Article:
The year is almost over, so you have only a few more weeks to shape your 2016 tax situation.
With tax rates expected to decrease in 2017, it may be more important than ever to take advantage of tax planning in 2016 in order to maximize the benefits of your tax deductions. Tax planning is generally easier to have an impact for business owners and individuals with more complex situations, as the more moving parts you have the more you can engineer your situation.
So what is tax planning?
Rather than waiting until your tax filing to find out what the tax year did to you, you take control and shape your tax situation as optimally as possible. The process generally involves projecting your expected income and a couple of variations of that scenario then coming up with a plan to implement.
Depending on how organized you are, there can be some legwork in the process as you look to figure out where your 2016 income is expected to fall.
A common goal in tax planning is to defer income and accelerate expenses. That strategy can work but is also an endless game once you start it - you’ll continue to do it for all subsequent years. You need to realize there are rules related to this strategy.
If you are a cash basis taxpayer and you receive cash for the year then that money is income for the year, whether you choose to deposit it or not. On the expense side, for a cash-basis taxpayer, the money actually needs to go out by the end of the year. For accrual basis taxpayers, when you do the work is going to drive revenue recognition, and when you receive a bill is going to generally drive expense recognition.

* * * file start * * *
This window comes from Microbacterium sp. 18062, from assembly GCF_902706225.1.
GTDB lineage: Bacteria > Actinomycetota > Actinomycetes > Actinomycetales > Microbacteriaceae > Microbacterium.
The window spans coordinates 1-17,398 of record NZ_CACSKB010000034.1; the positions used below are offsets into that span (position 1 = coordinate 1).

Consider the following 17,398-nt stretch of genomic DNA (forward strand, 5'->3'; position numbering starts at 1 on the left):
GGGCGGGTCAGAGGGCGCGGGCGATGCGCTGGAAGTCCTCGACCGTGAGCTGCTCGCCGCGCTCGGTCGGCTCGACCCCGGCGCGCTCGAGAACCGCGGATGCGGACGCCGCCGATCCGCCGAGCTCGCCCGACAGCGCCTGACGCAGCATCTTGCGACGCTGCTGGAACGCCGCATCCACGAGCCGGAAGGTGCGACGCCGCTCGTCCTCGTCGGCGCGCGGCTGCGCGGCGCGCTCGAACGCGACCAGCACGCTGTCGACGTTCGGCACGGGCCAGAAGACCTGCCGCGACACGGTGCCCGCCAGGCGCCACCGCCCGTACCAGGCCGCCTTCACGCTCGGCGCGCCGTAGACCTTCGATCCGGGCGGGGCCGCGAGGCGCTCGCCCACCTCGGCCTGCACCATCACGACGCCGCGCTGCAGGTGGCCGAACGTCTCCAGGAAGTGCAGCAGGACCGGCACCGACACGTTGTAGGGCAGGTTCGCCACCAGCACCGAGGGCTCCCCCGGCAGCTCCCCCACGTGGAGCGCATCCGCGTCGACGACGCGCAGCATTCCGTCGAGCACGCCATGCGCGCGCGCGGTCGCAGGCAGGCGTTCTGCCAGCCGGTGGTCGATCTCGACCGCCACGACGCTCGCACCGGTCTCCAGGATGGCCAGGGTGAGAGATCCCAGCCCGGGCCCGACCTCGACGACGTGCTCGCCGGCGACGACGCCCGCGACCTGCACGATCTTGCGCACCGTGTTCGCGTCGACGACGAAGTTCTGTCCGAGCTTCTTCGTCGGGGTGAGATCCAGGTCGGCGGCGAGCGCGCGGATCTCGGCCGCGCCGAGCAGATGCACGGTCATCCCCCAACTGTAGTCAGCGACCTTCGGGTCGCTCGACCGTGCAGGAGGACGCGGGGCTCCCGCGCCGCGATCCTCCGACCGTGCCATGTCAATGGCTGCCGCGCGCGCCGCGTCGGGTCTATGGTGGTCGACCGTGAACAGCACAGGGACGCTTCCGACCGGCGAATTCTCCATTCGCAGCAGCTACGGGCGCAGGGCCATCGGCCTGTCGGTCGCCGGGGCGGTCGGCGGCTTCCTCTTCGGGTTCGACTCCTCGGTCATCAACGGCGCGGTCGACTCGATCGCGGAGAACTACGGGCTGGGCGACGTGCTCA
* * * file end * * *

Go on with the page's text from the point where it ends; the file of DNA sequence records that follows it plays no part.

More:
Under either basis, you have to be careful that you are not doing a prepayment of expenses, which is considered an asset and not a deduction.
The 2016 tax year doesn’t have as many specific portions of the tax code expiring as normally do in a given year because the tax extender provisions were extended for more than one year.
In other words, we’re normally sitting here at the end of a tax year with uncertainty on what tax provisions will continue into the future. This year, not so much.
A specific item expiring in 2016 pertains to renewable energy, such as wind and geothermal heating and cooling.
Whether you are considering a renewable energy investment or would just like to shape your tax situation to be more optimal, we encourage you to look at tax planning with a tax professional before the year is up.
My goal today is to inform you of the benefits of tax planning and working to optimize your tax situation.
Adam Shay, CPA (N.C. License Number 35961), MBA, is managing partner of Adam Shay CPA, PLLC. He focuses on minimizing taxes and improving the financial results of entrepreneurs, and is actively involved in supporting the Wilmington entrepreneurial and startup community. For more information, visit http://www.wilmingtontaxesandaccounting.com/ or email him at [email protected]. He can also be reached by phone at (910) 256-3456.
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